Strangely, it’s for those very reasons that I like her. That’s weird in of itself because I hate escort missions. Resident Evil 4 is one huge escort mission.

AshleyGrahamI knew from the beginning that it would be a huge struggle trying to save her. Leon’s backup was killed off in the first couple minutes of the game. An entire village was dedicated to killing Leon! They were armed with blades, chainsaws, and pitchforks. Getting an extraction was going to be tricky. I was looking forward to it.

I never saw her as a helpless character like most others did. Leon was the hero of Resident Evil 4, not Ashley. His mission was to save her. That never changed from the very beginning. Leon had combat training and field experience. Ashley didn’t. Leon dealt with zombies at Raccoon City on his very first day at work. I’m willing to bet Ashley never got into a fight once in her entire life. I saw her as someone who was completely out of her element, realizing that Leon was her only hope at getting out of the insane situation. It’s why she cried out for help so many times. She believed in Leon.

I liked her personality as well. She was like a kid sister to me. Her voice, thanks to a phenomenal performance by Carolyn Lawrence, conveyed a sense of innocence, familiarity and fear. I could tell she trusted Leon from the very beginning. She never deserved what happened to her and was completely terrified. That’s the sense I got from the conversations Leon had with her.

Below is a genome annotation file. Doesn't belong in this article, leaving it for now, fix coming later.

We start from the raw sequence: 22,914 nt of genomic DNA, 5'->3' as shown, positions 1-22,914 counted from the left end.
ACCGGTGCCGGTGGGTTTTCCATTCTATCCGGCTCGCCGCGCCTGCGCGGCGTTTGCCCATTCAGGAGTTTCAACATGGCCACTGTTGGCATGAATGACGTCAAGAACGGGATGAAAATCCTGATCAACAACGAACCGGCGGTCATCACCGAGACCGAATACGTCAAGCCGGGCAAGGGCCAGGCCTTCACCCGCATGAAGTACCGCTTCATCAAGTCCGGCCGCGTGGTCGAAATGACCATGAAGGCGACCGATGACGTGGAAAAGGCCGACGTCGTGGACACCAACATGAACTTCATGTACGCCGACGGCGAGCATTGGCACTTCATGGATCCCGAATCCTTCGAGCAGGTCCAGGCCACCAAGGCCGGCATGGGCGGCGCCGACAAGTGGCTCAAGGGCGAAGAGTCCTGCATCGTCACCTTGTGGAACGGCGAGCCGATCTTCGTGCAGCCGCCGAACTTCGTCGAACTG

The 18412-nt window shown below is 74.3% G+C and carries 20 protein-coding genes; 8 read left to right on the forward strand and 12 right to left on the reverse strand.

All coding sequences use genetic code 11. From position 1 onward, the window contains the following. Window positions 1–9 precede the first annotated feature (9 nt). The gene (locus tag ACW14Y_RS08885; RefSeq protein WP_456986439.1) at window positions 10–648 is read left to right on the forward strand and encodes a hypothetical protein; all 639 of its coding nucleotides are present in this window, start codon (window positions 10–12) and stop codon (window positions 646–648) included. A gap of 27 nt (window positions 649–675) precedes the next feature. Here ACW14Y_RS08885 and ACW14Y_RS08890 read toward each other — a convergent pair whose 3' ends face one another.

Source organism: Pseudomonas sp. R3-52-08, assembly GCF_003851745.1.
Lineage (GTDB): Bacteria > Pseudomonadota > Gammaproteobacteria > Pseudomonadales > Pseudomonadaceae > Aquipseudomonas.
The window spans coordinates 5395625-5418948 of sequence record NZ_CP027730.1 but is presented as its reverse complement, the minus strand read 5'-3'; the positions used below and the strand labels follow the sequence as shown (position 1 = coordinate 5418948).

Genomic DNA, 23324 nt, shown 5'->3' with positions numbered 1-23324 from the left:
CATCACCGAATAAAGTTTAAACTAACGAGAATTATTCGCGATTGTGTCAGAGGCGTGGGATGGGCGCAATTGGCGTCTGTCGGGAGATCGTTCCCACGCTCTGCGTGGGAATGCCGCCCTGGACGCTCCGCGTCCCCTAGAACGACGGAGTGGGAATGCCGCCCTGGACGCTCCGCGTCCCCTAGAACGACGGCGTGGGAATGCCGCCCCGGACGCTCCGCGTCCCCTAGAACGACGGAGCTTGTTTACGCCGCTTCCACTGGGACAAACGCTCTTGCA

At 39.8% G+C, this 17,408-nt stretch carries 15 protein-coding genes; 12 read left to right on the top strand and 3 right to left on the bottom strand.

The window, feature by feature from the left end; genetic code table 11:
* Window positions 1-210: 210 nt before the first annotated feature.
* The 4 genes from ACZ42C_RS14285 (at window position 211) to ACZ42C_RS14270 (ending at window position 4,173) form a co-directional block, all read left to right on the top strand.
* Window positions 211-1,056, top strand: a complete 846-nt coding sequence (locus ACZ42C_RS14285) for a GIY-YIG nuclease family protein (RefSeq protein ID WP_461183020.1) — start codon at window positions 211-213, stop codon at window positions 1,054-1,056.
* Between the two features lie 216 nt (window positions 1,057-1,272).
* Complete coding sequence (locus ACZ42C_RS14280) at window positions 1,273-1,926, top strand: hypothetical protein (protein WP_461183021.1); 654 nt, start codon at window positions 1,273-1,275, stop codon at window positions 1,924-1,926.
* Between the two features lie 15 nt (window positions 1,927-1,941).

Protecting her never felt forced. I wanted to keep her save and the enemy wanted to capture her. Whenever I had her, all I was trying to do was escort her to a safe location so we could get out of there. It’s not like the escort missions I see in other games, like in Dead Rising. I find it hard to believe that all of those survivors would need to be escorted… that not one of them was able to figure out how to use a weapon without me being there. Escort missions in games like that felt more like something to do between plot points than as something meaningful. Escorting Ashley never felt like something to do. At least not to me.

Final Thoughts

As I was researching this, I did not find that many sites or posts decrying Ashley or Wakka. It’s odd, since most people I talk to about video games truly loathe those two characters. It could be new characters have come to the forefront that are 10x more annoying than them. Or maybe the hatred for the characters are fading away.

Either way, I’d like to imagine we all have characters that we like that other people detest. It’s part of the charm of gaming.

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A website dedicated to video game culture and lifestyle editorials. Gamemoir Staff seek to offer our readers original and thought provoking takes on video games, technology, LGBT and Gender perspectives, and pop culture.

  • I’ve never understood why someone would hate a video game character. Seems like such a waste of energy when their are some many people, races, nationalities, genders, and political affiliations we can hate. Not to mention fans of sports teams, owners of operating systems, buyers of game consoles, and people who use different cell phone brands than the one I wish I could own.